转载 2007年09月18日 13:23:00
wait, waitpid - wait for process to change state


#include <sys/types.h>
#include <sys/wait.h>

pid_t wait(int *status);
pid_t waitpid(pid_t pid, int *status, int options);
int waitid(idtype_t idtype, id_t id ", siginfo_t *" infop ", int " options );


All of these system calls are used to wait for state changes in a child of the calling process, and obtain information about the child whose state has changed. A state change is considered to be: the child terminated; the child was stopped by a signal; or the child was resumed by a signal. In the case of a terminated child, performing a wait allows the system to release the resources associated with the child; if a wait is not performed, then terminated the child remains in a "zombie" state (see NOTES below).

If a child has already changed state, then these calls return immediately. Otherwise they block until either a child changes state or a signal handler interrupts the call (assuming that system calls are not automatically restarted using the SA_RESTART flag of sigaction(2)). In the remainder of this page, a child whose state has changed and which has not yet been waited upon by one of these system calls is termed waitable.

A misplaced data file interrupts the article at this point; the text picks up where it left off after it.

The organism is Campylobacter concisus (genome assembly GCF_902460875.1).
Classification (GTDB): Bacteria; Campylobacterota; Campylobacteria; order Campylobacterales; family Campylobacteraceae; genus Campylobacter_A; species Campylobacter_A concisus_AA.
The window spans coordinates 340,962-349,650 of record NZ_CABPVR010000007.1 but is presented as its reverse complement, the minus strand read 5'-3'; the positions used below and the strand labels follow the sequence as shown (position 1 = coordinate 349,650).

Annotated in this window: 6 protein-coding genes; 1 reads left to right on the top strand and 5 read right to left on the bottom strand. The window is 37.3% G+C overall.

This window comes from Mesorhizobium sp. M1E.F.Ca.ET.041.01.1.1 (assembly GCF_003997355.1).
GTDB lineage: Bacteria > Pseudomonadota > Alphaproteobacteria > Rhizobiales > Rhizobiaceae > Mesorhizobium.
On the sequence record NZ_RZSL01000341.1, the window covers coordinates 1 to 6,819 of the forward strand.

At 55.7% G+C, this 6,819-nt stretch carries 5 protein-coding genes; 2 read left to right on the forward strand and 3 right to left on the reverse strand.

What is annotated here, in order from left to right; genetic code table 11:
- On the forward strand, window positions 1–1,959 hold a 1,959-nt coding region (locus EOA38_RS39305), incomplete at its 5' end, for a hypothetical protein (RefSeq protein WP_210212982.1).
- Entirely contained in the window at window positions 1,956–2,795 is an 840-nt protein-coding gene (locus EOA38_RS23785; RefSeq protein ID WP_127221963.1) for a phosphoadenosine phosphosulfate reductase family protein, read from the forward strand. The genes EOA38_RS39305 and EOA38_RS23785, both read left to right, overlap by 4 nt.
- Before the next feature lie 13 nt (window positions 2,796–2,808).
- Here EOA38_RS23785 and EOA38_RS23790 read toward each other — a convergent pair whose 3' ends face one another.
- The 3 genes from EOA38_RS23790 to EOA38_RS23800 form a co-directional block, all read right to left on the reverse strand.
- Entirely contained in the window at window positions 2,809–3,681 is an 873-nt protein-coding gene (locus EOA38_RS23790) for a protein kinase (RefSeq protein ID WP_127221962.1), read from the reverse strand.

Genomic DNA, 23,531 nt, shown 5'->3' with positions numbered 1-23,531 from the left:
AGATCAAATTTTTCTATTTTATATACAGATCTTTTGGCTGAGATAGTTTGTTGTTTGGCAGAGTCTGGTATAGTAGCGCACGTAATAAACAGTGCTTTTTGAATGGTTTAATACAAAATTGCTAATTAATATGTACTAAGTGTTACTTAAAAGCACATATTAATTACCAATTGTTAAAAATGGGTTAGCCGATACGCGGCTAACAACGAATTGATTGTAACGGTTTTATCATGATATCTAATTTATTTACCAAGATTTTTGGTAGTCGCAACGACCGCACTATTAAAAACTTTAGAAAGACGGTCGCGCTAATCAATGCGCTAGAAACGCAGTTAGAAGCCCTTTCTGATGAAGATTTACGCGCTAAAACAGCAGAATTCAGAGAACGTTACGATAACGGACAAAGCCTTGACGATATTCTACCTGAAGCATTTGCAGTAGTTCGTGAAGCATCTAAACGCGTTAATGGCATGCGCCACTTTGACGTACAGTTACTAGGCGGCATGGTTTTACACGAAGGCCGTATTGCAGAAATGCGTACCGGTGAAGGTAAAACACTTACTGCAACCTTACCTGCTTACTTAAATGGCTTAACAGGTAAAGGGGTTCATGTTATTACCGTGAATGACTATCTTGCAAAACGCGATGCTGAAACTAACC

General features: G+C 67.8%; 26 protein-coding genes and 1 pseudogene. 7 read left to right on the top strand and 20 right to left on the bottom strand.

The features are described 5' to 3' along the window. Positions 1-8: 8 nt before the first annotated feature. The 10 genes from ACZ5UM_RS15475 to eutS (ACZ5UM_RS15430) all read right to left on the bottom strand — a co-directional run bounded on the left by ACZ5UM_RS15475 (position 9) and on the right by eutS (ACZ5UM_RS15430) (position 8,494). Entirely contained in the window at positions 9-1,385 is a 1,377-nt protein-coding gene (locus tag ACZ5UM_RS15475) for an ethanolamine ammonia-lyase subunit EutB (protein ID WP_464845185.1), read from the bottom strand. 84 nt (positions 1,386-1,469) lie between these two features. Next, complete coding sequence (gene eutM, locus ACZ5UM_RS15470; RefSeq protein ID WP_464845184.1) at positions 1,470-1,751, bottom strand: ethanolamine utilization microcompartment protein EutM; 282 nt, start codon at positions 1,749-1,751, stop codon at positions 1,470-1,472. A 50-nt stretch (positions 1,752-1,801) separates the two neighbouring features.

wait() and waitpid()

The wait() system call suspends execution of the current process until one of its children terminates. The call wait(&status) is equivalent to:
waitpid(-1, &status, 0);

The waitpid() system call suspends execution of the current process until a child specified by pid argument has changed state. By default, waitpid() waits only for terminated children, but this behaviour is modifiable via the options argument, as described below.

The value of pid can be:

< -1
meaning wait for any child process whose process group ID is equal to the absolute value of pid.
meaning wait for any child process.
meaning wait for any child process whose process group ID is equal to that of the calling process.
> 0
meaning wait for the child whose process ID is equal to the value of pid

8.10. exec Functions

We mentioned in Section 8.3 that one use of the fork function is to create a new process (the child) that then causes another program to be executed by calling one of the exec functions. When a process calls one of the exec functions, that process is completely replaced by the new program, and the new program starts executing at its main function. The process ID does not change across an exec, because a new process is not created; exec merely replaces the current processits text, data, heap, and stack segmentswith a brand new program from disk.